Federal and state approval of the $831 million deal removes all but one hurdle toward finalizing the acquisition.
Sprint Nextel said Wednesday it has received the regulatory approvals needed to complete the acquisition of iPCS, and this clears most of the hurdles for the deal that's valued at $831 million.
The Federal Communications Commission approved the transfer of the spectrum license, and the Public Service Commission of West Virginia also approved the deal, Sprint said. The deal does not need any further state approvals, the carrier said.
A completed acquisition would remove multiple hurdles for Sprint to roll out its 3G and 4G networks because the companies had been locked in contentious litigation over the operations of iDEN networks in the Midwest markets. In particular, the companies had been locked into a legal battle over the right to offer services in Illinois, Indiana, Iowa, Michigan, Ohio, Pennsylvania, and Tennessee.
In February, a court ordered Sprint to cease operating its iDEN network in the disputed markets in early 2010, but the acquisition will settle all pending legal issues. Additionally, Sprint said the deal will also lead to $30 million in annual synergies.
Sprint is still facing one more hurdle to complete the deal, as a key investor in iPCS said the deal severely undervalues the regional network operator. The acquisition bid calls for Sprint to acquire iPCS shares for $24 a share, but Greywolf Capital Management said an offer of $34 to $47 a share would be more in line with what iPCS is worth.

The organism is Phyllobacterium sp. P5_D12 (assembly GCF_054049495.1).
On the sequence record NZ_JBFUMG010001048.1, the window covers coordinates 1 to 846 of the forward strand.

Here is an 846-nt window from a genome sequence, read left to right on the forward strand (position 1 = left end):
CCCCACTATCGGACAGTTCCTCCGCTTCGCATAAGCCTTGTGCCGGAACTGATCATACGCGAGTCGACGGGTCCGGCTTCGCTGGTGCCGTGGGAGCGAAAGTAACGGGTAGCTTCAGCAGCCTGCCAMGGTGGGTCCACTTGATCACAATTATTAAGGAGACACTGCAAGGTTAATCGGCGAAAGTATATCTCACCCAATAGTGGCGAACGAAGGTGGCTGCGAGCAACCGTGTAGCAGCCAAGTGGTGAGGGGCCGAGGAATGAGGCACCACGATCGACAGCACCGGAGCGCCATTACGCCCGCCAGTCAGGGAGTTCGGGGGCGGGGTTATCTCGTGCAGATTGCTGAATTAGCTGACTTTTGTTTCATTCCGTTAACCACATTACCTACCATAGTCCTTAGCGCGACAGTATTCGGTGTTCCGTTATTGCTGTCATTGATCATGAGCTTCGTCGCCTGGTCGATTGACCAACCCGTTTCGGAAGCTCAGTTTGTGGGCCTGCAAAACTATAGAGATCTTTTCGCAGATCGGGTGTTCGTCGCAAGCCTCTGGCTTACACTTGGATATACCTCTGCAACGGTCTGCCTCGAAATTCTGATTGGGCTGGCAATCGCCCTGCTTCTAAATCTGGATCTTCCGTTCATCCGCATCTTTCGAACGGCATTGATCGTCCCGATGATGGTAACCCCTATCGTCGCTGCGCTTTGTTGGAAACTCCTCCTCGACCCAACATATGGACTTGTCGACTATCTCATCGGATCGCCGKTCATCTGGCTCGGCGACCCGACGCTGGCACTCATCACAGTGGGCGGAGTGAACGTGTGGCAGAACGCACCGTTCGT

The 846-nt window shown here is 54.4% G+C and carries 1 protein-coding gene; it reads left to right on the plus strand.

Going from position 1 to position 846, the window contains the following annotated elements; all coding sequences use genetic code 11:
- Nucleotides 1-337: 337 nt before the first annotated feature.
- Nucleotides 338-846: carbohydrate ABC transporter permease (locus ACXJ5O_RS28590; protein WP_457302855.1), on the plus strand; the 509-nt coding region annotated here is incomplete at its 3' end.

The opposition is not expected to derail the deal, as Greywolf only owns 8.2% of iPCS. Other major investors support the deal, and iPCS' board of directors has unanimously recommended shareholders agree to the deal. Sprint is trying to get the deal completed by the end of the year, but it may take until the first quarter of 2010.
InformationWeek Elite 100Our data shows these innovators using digital technology in two key areas: providing better products and cutting costs. Almost half of them expect to introduce a new IT-led product this year, and 46% are using technology to make business processes more efficient.
The UC Infrastructure TrapWorries about subpar networks tanking unified communications programs could be valid: Thirty-one percent of respondents have rolled capabilities out to less than 10% of users vs. 21% delivering UC to 76% or more. Is low uptake a result of strained infrastructures delivering poor performance?
Top IT Trends to Watch in Financial ServicesIT pros at banks, investment houses, insurance companies, and other financial services organizations are focused on a range of issues, from peer-to-peer lending to cybersecurity to performance, agility, and compliance. It all matters.
Join us for a roundup of the top stories on InformationWeek.com for the week of September 18, 2016. We'll be talking with the InformationWeek.com editors and correspondents who brought you the top stories of the week to get the "story behind the story."